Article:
The Ability “Roadblock” caps your opponent’s Bench-size at four Pokémon, forcing them to discard down until they hit that amount if they had more in play before Roadblock went into effect.  The wording means multiples are redundant but also means it overrides effects that would permit a larger Bench.  So not only can it counter a deck that wants a full Bench, even if they are using Sky Field, it also could be used with your own Sky Field to deny your opponent the Stadium’s benefits!  That’s impressive, unlike the attack.  Just remember, while you leave your opponent with no space to Bench Pokémon he or she needs, you might have to hold off if they have something he or she wants to discard. “Rock Throw” requires [FC] to do 40 damage.  This is filler, but it might be adequate filler; if you need to attack with Sudowoodo in a Fighting deck you can, and even deliver a solid hit with a Strong Energy or two added to the mix.  Sudowoodo (XY: BREAKpoint 67/122) pales in comparison, as all it has is “Watch and Learn”, an attack that also costs [FC] and duplicates damage and effects of whatever attack your opponent used the turn before.  It isn’t that Watch and Learn is bad, it is just trickier to use than either Roadblock or Rock Throw, and could really have used an Ability or even another attack; after all, what happens if your opponent has an attack that isn’t worth you copying? 

Sudowoodo (SM: Guardians Rising 66/145) is already showed up in some of the top 8 decks from the various age brackets at the North American International Championship, but I’m not sure if they will stay there.  Several of the winning decks look like the type that can deal with a four Pokémon Bench, Abilities, or both.  Still, it looks like a good, solid card so long as we have Pokémon that feed off a big, Bench.  The same goes for Expanded play.  A very nice pull for Limited play, as it is a decently sized Basic, works reasonably well in mixed company, and probably messes with an opponent (if only just a little). 


Standard: 3.15/5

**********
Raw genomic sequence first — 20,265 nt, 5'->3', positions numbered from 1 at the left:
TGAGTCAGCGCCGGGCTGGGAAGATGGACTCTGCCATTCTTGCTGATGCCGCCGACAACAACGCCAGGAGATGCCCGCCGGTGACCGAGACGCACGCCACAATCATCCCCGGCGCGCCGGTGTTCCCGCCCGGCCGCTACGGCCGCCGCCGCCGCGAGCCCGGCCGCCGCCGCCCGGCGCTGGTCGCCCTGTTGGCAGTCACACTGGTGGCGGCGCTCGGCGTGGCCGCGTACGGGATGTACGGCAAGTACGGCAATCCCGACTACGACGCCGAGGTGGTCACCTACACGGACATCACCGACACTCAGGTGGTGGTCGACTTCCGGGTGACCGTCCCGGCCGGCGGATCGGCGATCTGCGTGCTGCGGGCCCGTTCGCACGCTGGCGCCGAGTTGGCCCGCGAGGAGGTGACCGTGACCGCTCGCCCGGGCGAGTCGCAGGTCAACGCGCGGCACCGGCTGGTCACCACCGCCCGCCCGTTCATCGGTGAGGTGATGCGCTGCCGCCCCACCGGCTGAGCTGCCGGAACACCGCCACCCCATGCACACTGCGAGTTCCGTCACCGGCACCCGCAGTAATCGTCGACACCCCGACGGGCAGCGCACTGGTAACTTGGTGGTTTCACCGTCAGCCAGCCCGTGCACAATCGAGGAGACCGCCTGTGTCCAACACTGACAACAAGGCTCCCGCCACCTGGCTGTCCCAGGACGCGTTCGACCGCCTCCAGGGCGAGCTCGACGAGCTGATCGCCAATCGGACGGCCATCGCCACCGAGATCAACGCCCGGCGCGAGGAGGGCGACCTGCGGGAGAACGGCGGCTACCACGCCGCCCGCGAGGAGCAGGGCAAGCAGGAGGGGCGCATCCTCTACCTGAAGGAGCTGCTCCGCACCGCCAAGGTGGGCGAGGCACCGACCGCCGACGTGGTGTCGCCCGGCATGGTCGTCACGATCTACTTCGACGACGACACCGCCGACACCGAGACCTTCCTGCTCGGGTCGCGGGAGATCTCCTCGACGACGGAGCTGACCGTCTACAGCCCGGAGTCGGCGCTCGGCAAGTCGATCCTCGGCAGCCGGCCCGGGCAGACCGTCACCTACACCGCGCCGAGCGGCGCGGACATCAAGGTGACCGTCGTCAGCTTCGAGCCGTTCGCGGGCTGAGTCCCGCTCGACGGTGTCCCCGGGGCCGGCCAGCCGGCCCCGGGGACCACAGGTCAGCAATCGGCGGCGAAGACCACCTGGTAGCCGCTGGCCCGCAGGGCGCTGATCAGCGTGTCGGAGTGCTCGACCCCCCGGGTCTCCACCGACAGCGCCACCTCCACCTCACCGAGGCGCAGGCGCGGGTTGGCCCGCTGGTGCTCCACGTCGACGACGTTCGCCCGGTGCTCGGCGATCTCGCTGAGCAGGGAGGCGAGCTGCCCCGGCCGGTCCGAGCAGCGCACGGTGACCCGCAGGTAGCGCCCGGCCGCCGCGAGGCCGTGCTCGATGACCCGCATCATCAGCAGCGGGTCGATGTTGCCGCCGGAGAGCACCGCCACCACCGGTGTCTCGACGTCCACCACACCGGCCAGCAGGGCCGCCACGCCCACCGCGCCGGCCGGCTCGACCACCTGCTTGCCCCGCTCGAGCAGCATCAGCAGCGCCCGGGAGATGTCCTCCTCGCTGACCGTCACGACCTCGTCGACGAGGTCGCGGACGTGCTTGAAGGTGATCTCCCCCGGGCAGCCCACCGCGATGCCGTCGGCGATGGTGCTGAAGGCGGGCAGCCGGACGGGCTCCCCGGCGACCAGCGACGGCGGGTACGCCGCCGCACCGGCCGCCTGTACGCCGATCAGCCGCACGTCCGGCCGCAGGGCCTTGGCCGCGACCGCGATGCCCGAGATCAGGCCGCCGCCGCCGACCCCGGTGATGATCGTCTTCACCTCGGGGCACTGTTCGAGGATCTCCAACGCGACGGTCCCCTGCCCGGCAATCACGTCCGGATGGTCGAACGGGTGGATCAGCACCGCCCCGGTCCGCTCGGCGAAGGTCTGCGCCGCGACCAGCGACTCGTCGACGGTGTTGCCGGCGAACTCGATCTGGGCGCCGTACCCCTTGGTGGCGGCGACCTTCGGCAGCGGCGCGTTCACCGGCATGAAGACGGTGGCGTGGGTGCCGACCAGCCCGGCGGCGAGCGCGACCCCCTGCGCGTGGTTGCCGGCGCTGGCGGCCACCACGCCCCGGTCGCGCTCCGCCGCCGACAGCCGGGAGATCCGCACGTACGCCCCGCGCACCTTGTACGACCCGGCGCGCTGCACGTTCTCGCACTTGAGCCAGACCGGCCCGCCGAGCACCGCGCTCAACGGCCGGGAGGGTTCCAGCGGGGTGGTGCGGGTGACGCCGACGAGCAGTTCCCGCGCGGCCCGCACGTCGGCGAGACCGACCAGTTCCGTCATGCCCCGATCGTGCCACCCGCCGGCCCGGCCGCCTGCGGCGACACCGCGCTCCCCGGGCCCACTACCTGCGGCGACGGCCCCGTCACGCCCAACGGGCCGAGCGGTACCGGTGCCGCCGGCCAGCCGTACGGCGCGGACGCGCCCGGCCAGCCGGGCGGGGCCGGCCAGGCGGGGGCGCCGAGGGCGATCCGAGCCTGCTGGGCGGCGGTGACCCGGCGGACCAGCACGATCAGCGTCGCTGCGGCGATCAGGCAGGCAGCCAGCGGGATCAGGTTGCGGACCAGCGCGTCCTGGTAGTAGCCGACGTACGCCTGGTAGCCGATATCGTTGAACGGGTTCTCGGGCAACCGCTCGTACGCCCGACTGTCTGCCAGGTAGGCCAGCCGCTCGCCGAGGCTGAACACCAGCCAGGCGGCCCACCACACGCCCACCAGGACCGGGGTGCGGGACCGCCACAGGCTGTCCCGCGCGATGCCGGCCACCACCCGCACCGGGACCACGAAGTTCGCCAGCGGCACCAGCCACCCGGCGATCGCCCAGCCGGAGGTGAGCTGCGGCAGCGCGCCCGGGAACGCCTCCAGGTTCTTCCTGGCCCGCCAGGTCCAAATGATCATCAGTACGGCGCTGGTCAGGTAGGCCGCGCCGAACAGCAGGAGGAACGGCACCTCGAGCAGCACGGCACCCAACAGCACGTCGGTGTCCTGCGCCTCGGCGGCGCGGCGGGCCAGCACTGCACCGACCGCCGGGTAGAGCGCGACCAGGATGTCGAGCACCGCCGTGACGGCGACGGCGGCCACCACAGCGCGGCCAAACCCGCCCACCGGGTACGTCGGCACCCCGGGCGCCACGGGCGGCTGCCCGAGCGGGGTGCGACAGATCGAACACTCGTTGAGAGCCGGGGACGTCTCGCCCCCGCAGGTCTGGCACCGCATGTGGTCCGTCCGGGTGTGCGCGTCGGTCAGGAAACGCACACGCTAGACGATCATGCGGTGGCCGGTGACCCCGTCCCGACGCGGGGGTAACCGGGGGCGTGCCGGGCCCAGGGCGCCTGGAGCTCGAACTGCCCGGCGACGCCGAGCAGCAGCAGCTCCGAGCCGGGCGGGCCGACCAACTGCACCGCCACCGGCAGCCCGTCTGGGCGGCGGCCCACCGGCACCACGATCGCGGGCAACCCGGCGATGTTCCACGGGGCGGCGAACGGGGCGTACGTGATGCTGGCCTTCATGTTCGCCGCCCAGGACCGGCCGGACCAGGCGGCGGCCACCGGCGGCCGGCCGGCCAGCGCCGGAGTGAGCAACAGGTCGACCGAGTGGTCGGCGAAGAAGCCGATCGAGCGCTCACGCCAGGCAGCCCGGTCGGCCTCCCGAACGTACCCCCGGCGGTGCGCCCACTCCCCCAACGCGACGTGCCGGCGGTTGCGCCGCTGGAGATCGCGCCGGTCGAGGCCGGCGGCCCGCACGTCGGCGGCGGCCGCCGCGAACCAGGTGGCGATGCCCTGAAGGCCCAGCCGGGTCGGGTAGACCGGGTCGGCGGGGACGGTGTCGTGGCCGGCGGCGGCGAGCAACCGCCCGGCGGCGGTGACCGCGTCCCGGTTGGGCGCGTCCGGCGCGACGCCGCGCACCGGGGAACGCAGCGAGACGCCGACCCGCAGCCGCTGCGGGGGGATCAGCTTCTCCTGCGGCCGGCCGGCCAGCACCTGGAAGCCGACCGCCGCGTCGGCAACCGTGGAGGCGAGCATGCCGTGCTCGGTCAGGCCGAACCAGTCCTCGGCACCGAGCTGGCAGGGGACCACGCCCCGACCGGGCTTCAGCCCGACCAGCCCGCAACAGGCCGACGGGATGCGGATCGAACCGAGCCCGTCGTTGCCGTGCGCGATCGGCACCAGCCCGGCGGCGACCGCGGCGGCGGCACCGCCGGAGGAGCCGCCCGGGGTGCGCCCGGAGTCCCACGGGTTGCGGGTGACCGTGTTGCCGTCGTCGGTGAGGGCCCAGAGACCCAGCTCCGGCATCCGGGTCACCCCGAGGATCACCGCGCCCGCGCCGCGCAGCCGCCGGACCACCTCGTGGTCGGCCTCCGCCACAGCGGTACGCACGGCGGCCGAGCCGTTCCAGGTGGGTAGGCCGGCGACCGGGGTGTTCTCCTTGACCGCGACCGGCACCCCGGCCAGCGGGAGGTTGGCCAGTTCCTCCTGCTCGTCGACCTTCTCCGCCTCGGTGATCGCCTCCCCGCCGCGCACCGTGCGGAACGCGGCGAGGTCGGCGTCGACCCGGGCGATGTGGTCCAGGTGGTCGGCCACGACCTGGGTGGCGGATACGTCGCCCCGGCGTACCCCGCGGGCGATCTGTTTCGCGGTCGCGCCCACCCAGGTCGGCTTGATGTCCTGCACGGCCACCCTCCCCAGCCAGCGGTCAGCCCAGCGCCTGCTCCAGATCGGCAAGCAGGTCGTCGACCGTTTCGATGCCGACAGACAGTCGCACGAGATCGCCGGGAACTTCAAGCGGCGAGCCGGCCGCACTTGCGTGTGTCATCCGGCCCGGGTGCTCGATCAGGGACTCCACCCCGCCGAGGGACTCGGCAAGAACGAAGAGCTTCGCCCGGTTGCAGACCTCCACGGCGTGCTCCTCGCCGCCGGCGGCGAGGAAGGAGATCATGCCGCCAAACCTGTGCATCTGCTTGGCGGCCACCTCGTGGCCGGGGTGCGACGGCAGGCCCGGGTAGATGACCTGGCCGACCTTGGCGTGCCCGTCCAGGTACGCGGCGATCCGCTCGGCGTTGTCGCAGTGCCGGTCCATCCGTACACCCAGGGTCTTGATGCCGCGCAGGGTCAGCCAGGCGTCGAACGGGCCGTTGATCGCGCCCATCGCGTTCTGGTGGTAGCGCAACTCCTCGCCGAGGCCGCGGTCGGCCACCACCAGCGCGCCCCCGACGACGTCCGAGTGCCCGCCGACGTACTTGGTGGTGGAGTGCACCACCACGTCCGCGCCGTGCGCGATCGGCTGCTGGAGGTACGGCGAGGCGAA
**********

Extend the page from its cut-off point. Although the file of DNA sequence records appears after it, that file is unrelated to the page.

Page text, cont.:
Expanded: 3.15/5 

Limited: 4/5 


Sudowoodo is some nice TecH, and would score higher except it is countering something that isn’t currently an issue right now, plus you might prefer its slot go to Parallel City instead.  It eats up your Stadium slot but your opponent is down to three Bench slots or you can slightly nerf the damage done by Fire-, Grass-, or Water-Type Pokémon.  When big Benches become important again, another nice thing is that Sudowoodo can act as insurance for Parallel City.

A tree that hates being soaked in water…………….I guess we can easily identify if it was Sudowoodo or not.  Anyways, today’s card is Sudowoodo from the Guardians Rising set, and there’s not much for me to talk about outside of its ability.  Roadblock reduces your opponent’s bench size to four, so if your opponent has five or more benched Pokemon, he or she must discard their Pokemon until they have four left.  This could slightly help Oricorio’s Supernatural Dance do more damage since that attack needs Pokemon from the opponent’s discard pile.
We have another card from almost seven years ago that did the same task.  Ditto from HS Triumphant has a Poke Body which also reduced the opponent’s bench size.  The problem for both Ditto and Sudowoodo is that the opponent can get rid of Pokemon that has already serve its purpose and not want the Pokemon to remain in play (see Shaymin EX and Hoopa EX) or to get rid of damaged Pokemon to deny you the KO.  Discarding Pokemon also helps fuel up Vengeance style attacks (see Plasma Flareon and Vespiquen).  The review of Ditto wasn’t favorable, so I don’t see Sudowoodo being able to differentiate itself.
Standard: 1/5 (I thought discarding my opponent’s Pokemon is a good thing…)
Expanded: 1/5 (…turns out that’s not the case!)
Limited: 2/5 (40 for FC is probably decent there)
Coming up: A versatile energy that provides twice as much!